St. Louis Reliever Al Hrabosky got his 15th and 16th saves in the Cardinals' two wins over the Pirates. Lou Brock, out with a bad ankle since July 21, returned to full-time duty and went 5 for 7 in his first two starts. Brock's 2,500th career hit helped Lynn McGlothen beat San Diego 6-1. McGlothen, a real night owl, is 2-6 in day games and 10-2 under the lights.
Not even a managerial change—Roy McMillan for Yogi Berra—could prevent New York (2-7) from falling to fourth place. Yogi and the Mets were done in by doubleheader losses to both Pittsburgh and Montreal.
Although Bill Madlock, the National League's leading hitter, missed most of the week with a bad back, Chicago still won five of nine. Gene Hiser was the star of a 3-1 defeat of Atlanta, driving in the winning run with a single and protecting the lead with a sliding catch.
Montreal Manager Gene Mauch dampened the fire building around him by directing the Expos to four wins in eight games. Woodie Fryman, usually a starter, notched a win and a save in two relief appearances.
PITT 66-48 PHIL 64-50 ST. L 59-54
NY 58-55 CHI 54-63 MONT 48-63
Three weeks ago, Kansas City trailed Oakland by 11 games and Bay Area talk was of magic numbers and playoff ticket orders. Now the margin is 6�, and the charging Royals are beginning to think they have a chance. "We're having more fun than anytime since I've been here," said Paul Splittorff after pitching his second victory of the week and Kansas City's sixth in seven games. Splittorff's first win was a one-hit 5-0 victory over Oakland in which he retired 26 consecutive batters; the other was a 10-2 rout of Minnesota. Al Fitzmorris beat the Twins 6-1 with a two-hitter after Manager Whitey Herzog suggested he work faster. The Royals were also getting unaccustomed power. With home runs in nine straight games, four by John Mayberry, the club surpassed last season's total of 89. Mayberry says he has been hitting more homers because he's been drinking more beer. "I was trying to keep my weight down because I wanted to do some running, steal me some bases. But running just ain't me. I get paid to hit. After I went nothing for four one day I got myself a beer and I'm sure back to it now." Twenty-five homers worth.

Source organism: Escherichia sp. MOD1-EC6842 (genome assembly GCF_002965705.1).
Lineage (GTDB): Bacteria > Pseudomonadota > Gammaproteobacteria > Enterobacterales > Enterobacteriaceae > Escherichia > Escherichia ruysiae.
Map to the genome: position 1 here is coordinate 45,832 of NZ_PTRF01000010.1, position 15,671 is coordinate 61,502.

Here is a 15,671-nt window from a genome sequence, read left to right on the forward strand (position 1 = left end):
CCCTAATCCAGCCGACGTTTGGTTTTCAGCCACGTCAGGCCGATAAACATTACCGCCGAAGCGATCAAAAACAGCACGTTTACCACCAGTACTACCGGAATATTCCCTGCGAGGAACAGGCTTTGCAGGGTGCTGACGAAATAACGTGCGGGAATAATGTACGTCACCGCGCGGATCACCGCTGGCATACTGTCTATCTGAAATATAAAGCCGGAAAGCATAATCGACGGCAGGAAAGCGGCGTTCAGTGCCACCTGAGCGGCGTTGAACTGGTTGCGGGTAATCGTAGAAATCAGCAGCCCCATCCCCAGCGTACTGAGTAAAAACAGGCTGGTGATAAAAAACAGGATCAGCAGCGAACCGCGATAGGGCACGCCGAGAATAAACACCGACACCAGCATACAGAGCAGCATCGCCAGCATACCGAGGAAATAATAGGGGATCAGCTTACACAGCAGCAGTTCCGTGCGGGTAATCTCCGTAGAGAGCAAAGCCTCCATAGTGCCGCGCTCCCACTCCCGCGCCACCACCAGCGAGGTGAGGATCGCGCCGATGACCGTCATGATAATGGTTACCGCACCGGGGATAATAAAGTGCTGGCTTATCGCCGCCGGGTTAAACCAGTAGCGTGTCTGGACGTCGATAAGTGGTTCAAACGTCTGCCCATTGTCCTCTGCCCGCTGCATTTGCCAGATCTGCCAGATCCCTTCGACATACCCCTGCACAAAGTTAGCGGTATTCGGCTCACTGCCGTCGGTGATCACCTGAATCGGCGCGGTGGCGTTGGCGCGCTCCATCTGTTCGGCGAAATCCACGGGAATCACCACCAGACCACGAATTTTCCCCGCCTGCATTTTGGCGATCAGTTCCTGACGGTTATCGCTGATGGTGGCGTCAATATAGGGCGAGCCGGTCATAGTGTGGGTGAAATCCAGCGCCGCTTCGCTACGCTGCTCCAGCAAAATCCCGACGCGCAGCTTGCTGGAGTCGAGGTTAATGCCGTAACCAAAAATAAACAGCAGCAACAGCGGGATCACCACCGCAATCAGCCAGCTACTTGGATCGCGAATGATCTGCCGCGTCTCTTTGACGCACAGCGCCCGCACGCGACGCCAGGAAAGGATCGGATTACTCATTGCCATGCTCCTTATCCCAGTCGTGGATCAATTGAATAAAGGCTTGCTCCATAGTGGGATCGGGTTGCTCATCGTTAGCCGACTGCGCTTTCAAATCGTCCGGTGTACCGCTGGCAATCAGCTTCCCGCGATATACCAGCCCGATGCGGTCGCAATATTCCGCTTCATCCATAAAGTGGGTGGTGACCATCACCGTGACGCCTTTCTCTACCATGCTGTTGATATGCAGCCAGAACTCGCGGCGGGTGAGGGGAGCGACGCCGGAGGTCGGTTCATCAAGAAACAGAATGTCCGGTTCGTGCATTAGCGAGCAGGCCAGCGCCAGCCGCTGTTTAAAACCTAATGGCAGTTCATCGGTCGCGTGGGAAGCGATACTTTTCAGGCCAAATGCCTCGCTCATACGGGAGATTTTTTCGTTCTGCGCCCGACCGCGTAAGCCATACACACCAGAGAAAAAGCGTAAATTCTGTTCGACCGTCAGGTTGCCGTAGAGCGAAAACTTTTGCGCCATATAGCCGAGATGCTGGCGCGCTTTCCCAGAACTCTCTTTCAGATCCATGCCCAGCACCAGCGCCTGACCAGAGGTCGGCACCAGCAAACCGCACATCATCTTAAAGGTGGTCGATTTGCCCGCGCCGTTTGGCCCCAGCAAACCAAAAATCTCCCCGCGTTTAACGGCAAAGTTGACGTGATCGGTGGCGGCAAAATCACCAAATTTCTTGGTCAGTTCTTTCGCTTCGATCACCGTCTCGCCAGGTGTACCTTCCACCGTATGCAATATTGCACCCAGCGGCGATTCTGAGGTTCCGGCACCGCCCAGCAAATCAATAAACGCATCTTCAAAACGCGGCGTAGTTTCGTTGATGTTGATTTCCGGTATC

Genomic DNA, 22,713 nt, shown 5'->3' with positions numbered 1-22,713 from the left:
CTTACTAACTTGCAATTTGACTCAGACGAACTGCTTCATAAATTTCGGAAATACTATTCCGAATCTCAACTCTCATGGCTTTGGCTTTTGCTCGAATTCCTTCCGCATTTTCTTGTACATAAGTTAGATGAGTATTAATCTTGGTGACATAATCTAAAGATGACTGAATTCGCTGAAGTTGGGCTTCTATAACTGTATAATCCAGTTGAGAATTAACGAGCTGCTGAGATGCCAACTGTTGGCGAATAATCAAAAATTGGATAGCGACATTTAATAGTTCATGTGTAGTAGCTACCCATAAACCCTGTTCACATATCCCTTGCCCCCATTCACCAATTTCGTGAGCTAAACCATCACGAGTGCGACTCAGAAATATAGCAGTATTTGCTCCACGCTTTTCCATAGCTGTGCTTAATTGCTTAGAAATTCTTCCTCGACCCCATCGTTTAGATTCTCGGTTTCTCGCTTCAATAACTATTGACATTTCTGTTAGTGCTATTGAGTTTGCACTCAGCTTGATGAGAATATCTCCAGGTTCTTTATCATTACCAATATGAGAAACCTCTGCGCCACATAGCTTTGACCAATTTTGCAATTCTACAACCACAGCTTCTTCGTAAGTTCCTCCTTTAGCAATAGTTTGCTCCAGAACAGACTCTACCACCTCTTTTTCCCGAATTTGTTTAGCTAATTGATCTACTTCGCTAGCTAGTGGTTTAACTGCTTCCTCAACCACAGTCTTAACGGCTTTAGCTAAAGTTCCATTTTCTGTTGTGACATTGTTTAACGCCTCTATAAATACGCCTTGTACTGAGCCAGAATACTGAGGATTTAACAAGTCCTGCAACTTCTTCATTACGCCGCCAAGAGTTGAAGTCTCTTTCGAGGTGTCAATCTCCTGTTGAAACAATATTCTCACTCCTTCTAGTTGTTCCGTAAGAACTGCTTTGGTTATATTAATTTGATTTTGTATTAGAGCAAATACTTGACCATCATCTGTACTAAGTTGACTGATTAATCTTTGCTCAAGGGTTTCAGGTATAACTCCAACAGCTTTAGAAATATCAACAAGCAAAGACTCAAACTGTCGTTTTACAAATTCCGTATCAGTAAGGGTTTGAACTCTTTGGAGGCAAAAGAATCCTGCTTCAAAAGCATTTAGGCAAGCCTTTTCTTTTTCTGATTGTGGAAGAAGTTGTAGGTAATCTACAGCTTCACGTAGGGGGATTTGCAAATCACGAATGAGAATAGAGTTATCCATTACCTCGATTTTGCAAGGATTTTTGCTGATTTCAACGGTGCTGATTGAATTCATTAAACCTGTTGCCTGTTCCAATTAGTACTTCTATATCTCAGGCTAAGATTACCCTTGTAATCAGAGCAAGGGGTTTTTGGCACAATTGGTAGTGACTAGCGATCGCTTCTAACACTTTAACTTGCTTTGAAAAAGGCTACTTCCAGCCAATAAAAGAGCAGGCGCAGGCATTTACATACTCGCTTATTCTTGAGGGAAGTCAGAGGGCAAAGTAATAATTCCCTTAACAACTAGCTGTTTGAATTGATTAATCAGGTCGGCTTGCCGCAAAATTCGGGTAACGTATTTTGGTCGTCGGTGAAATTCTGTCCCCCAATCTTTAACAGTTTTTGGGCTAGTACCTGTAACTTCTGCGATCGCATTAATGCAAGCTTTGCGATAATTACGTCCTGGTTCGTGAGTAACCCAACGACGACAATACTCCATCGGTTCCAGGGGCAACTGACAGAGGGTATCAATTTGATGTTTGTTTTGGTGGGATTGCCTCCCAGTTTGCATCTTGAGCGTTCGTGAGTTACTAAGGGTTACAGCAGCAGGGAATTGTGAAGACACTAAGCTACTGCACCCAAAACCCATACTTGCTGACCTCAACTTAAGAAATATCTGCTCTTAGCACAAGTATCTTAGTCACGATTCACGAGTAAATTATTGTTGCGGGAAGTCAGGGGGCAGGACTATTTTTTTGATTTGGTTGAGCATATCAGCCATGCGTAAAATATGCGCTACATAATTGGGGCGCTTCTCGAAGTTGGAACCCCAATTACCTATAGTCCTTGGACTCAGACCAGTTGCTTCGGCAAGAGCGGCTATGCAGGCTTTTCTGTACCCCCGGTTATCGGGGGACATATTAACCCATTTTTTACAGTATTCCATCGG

Oakland (3-5) scored only seven runs while losing four of five games before exploding against Texas 10-1. Billy Williams smacked two home runs, his 15th and 16th, Joe Rudi busted a grand slam and Vida Blue pitched a four-hitter. The next night, against Boston, the bats were still again, as Reggie Cleveland had a no-hitter into the seventh inning. Then Reggie Jackson and Gene Tenace homered, their 28th and 17th respectively, and the A's won 3-2.
" Oakland isn't doing so hot," said Chicago Manager Chuck Tanner. Neither, unfortunately, were his White Sox, who lost five of nine. Their best hitting and pitching came in the same game, an 11-1 defeat of California in which Jim Kaat threw a five-hitter and Bill Melton drove in five runs.
Texas (5-3) got two wins from Ferguson Jenkins (14-12) and five home runs from Roy Howell, who took over at third base 10 games ago. Moves like that won a year's extension to Manager Frank Lucchesi's contract.